1.1 Our Contribution
In this paper we present several new approximation results for GSP without release dates and some of its special cases. Since these results are based on approximations for UFP cover problem, we state these auxiliary related results first.
First, we give a \((1+\varepsilon )\)approximation algorithm for the UFP cover problem with quasipolynomial running time. Our algorithm uses some ideas from the QPTAS for UFP (packing) of Bansal et al. [3]. In UPF (packing), each edge has a capacity value analogous to the demand value in UFP cover; the goal is to select a maximum profit subset of tasks such that every edge the aggregate size of tasks using that edge does not exceed its capacity. The highlevel idea behind the QPTAS of Bansal et al. [3] is to start with an edge in the middle of the path and to consider the tasks using it. One divides these tasks into groups, all tasks in a group having roughly the same size and cost. For each group, one guesses an approximation of the capacity profile used by an optimal solution using the tasks in that group. In UPF (packing), one can show that by slightly underestimating the true profile one still obtains almost the same profit as the optimum.
A natural adaptation of this idea to the UFP cover problem would be to guess an approximate coverage profile that overestimates the profile covered by an optimal solution. Unfortunately, it might happen that the tasks in a group may not suffice to cover certain approximate profiles. When considering only a polynomial number of approximate profiles, this could lead to a situation where the coverable approximate profiles are much more expensive to cover that the optimal solution.
We remedy this problem in a maybe counterintuitive fashion. Instead of guessing an approximate upper bound of the true profile, we first guess a lower bound of it. Then we select tasks that cover this lower bound, and finally add a small number of “maximally long” additional tasks. Using this procedure, we cannot guarantee how much our selected tasks exceed the guessed profile on each edge. However, we can guarantee that for the correctly guessed profile, we cover at least as much as the optimum and pay only slightly more. Together with the recursive framework from [3], we obtain a QPTAS. As an application, we use this algorithm to get a quasipolynomial time \((e +\varepsilon )\)approximation algorithm for GSP with uniform release dates, improving the approximation ratio of the best known polynomial time 4approximation algorithm [16]. This algorithm, as well as the QPTAS mentioned below, requires the input data to be quasipolynomially bounded.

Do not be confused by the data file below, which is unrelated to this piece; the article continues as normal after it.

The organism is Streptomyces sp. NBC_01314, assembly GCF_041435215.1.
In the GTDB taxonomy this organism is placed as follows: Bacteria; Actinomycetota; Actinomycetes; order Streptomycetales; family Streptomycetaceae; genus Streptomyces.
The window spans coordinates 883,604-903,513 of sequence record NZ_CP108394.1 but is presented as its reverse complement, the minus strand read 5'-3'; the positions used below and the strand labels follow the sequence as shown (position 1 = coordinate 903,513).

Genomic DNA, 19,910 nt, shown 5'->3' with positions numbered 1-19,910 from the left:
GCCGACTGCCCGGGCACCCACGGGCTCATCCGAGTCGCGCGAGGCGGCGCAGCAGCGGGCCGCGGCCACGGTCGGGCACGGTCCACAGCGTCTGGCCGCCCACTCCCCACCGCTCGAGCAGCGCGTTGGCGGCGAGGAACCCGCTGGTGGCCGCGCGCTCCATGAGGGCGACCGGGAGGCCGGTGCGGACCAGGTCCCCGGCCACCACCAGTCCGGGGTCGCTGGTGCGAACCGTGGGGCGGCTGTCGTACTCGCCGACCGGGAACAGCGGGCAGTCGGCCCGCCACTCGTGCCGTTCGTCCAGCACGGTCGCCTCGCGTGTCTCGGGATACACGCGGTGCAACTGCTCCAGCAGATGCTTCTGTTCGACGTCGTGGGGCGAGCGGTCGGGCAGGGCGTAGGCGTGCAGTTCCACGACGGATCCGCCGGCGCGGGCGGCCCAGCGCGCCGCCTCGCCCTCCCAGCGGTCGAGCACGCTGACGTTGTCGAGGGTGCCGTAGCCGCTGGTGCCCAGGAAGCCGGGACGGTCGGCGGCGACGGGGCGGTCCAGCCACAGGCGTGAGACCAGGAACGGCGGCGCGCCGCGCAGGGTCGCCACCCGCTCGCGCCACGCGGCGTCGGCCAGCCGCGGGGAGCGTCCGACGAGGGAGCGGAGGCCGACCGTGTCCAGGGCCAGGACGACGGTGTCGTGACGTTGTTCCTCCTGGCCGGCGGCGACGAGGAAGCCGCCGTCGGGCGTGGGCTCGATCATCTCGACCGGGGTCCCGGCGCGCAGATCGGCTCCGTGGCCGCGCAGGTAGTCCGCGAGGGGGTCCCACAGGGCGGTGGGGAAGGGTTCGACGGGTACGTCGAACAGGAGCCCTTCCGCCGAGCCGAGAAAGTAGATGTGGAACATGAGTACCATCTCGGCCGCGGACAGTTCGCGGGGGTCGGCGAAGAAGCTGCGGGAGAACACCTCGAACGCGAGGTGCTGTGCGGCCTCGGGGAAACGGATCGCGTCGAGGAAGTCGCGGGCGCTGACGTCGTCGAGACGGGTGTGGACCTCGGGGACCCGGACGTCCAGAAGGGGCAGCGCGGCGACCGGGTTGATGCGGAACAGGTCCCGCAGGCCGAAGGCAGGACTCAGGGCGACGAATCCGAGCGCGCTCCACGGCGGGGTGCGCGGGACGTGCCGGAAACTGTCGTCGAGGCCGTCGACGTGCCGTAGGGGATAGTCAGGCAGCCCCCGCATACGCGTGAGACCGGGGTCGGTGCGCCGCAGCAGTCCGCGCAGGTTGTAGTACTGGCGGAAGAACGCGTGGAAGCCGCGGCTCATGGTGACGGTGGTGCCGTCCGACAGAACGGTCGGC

In addition, we consider a different way to relax the problem. Rather than sacrificing a \(1+\varepsilon \) factor in the objective value, we present a polynomial time algorithm that computes a solution with optimal cost but requires a speedup of \(1+\varepsilon \). Such a result can be easily obtained for jobindependent, scalable cost functions i.e., functions f for which there exist a function \(\phi \) satisfying \(f(c\cdot t)=\phi (c)\cdot f(t)\) for any \(c,t\ge 0\). In this case, the result is immediatly implied by the PTAS in [21] and the observation that for scalable cost functions sspeed capproximate algorithms translate into \((s\cdot c)\)speed optimal ones. In our case, however, the cost functions of the jobs can be much more complicated and, even worse, they can be different for each job. Our algorithm first imposes some simplification on the solutions under consideration, at the cost of a \((1+\varepsilon )\)speedup. Then, we use a recently introduced technique to by Sviridenko and Wiese [23]. They first guess a set of discrete intervals representing slots for large jobs and the placement of big jobs into discrete intervals. Then they use a linear program to simultaneously assign large jobs into these slots and small jobs into the remaining idle times. Like in the latter paper, for the case that the processing times of the jobs are not polynomially bounded, we employ a technically involved dynamic program which moves on the time axis from left to right and considers groups of \(O(\log n)\) intervals at a time.
An interesting open question is to design a (Q)PTAS for GSP without release dates. As a first step towards this goal, recently Megow and Verschae [21] presented a PTAS for minimizing the objective function \(\sum _{j}w_{j}g(C_{j})\) where each job j has a private weight \(w_{j}\) but the function g is identical for all jobs. In Sect. 4 we present a QPTAS for a generalization of this setting. Instead of only one function g for all jobs, we allow up to \((\log n)^{O(1)}\) such functions, each job using one of them, and we even allow the jobs to have up to \((\log n)^{O(1)}\) distinct release dates. We note that our algorithm requires the weights of the jobs to be in a quasipolynomial range. Despite the fact that this setting is much more general, our algorithm is very clean and easy to analyze.
1.2 Related Work
As mentioned above, Bansal and Pruhs present a \(O(\log \log P)\)approximation algorithm for GSP [6]. Even for some wellstudied special cases, this is now the best known polynomial time approximation result. For instance, for the important weighted flow time objective, previously the best known approximation factors were \(O(\log ^{2}P)\), \(O(\log W)\) and \(O(\log nP)\) [4, 14], where P and W denote the ranges of the job processing times and weights, respectively. A QPTAS with running time \(n^{O_{\varepsilon }(\log P\log W)}\) is also known [13]. For the objective of minimizing the weighted sum of completion times, PTASs are known, even for an arbitrary number of identical and a constant number of unrelated machines [1].